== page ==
"He also regularly and customarily engages in preaching and teaching the tenets and principles of Jehovah's Witnesses as a missionary evangelist. He is authorized to perform the ordinary rites and ceremonies recognized and employed by Jehovah's Witnesses. And he performs such other ministerial duties as are required of him as an assistant presiding minister."

 The third letter is from the presiding minister of defendant's Congregation, Mr. Leo Shealy, to the Board. It says that Singleton attended at least five hours each week of bible classes and is "striving for a personal goal of no less than ten hours a month of house-to-house visitation on those in the community * * *". It further states that Singleton has been appointed assistant minister to Mr. Shealy. "His duties include not only taking the lead of others and instructing them in the ministry, but entails the oversight of the territories in the community to be visited and their thorough coverage with the approved sermons." He also sees that the magazines have proper distribution.

 The Board summarily refused to reopen defendant's classification. Defendant was not granted a hearing or personal appearance before the Board and the Board never requested him to furnish the additional evidence which he has offered. The "Coordinator" of the Local Board determined in November that defendant's classification would not be reopened on the ground that the evidence submitted by defendant did not justify a reopening to consider a possible IV-D classification. On November 17, 1965, the Local Board, apparently following the advice of the "Coordinator", refused to reopen defendant's classification, although it had before it the three letters, defendant's letter claiming to be a minister, requesting a hearing and making his offer to provide additional support for his claim. It should be noted in this connection, that the failure to reopen defendant's classification meant that defendant could not appeal within the Selective Service System.

 Defendant was ordered to appear before the Local Board on December 8, 1965. Believing that this appearance before the Local Board was to determine his ministerial status, defendant brought Mr. Shealy to the meeting with him. The Board, however, did not at that time examine defendant's ministerial status but instead asked him if he would accept civilian work. *fn1" Defendant again refused to accept civilian work.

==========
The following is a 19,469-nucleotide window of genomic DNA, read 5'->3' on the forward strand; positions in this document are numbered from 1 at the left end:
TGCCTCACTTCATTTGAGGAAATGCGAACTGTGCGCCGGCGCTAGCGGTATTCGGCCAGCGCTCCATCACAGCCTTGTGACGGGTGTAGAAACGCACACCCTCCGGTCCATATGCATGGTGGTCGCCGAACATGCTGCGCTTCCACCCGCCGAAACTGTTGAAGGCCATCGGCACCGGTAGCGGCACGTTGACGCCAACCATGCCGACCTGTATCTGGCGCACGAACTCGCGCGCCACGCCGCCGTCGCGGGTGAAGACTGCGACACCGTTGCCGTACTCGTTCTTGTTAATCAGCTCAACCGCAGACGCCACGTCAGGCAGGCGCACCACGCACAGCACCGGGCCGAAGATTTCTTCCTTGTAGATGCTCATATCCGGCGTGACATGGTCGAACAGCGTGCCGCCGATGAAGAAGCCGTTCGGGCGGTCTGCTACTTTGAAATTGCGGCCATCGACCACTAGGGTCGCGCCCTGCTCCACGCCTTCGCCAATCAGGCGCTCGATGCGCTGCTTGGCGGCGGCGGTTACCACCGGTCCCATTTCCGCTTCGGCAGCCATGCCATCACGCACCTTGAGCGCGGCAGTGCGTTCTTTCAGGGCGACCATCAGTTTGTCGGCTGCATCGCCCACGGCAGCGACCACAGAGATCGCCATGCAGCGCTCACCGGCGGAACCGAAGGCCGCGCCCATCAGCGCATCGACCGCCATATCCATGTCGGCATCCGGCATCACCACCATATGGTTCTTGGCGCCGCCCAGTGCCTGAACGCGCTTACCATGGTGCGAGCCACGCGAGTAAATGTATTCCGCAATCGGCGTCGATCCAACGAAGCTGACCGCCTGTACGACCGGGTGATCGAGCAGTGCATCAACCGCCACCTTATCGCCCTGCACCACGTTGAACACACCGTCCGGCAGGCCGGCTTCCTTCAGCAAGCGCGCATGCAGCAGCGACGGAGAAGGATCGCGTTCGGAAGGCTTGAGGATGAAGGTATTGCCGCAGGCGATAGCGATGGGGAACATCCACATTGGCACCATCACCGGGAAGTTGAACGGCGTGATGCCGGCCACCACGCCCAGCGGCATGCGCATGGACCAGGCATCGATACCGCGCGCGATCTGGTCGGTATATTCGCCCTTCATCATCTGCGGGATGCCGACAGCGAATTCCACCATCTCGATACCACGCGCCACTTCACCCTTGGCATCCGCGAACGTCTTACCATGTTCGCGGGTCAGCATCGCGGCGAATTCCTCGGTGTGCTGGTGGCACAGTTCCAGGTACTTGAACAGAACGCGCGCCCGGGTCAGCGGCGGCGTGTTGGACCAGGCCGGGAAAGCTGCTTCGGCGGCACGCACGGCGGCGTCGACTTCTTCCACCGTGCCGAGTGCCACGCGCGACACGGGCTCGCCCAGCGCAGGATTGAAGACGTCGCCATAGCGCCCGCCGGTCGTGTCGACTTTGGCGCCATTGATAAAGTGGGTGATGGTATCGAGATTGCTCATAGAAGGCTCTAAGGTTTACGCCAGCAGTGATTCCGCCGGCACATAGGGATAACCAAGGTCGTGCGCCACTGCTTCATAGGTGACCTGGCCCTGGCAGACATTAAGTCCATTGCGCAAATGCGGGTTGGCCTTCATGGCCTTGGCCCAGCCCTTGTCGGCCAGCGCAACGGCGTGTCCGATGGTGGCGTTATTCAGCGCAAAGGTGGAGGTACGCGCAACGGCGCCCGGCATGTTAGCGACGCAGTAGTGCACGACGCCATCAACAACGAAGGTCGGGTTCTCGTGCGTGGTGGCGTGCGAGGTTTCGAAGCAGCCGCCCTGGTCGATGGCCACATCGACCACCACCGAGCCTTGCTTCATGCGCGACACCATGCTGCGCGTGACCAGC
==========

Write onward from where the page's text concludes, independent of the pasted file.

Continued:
Defendant was thereafter ordered to report for civilian work and, upon his failure to do so, claiming the right to a ministerial exemption, this prosecution was instituted.

 Regular or duly ordained ministers of religion, as defined in 50 U.S.C. App. § 466(g), are exempt from training and civilian service in the Armed Forces. 50 U.S.C. App. § 456(g). This exemption is a narrow one and the registrant must bear the burden of establishing his right to it. In re Kanas, 385 F.2d 506, 508 (2d Cir. November 13, 1967).

 Judicial review of Selective Service classification is extremely limited, Id. at p. 508; however, it may be obtained in a criminal prosecution to determine whether there is any basis in fact for the classification assigned to the registrant. 50 U.S.C. App. § 460(b)(3); see Estep v. United States, 327 U.S. 114, 66 S. Ct. 423, 90 L. Ed. 567 (1946).

 In the Kanas case, supra, a case involving a claim to a ministerial exemption, the Court said, at p. 508:

 
The task of the courts in cases such as this is to search the record for some affirmative evidence to support the local board's overt or implicit finding that a registrant has not painted a ...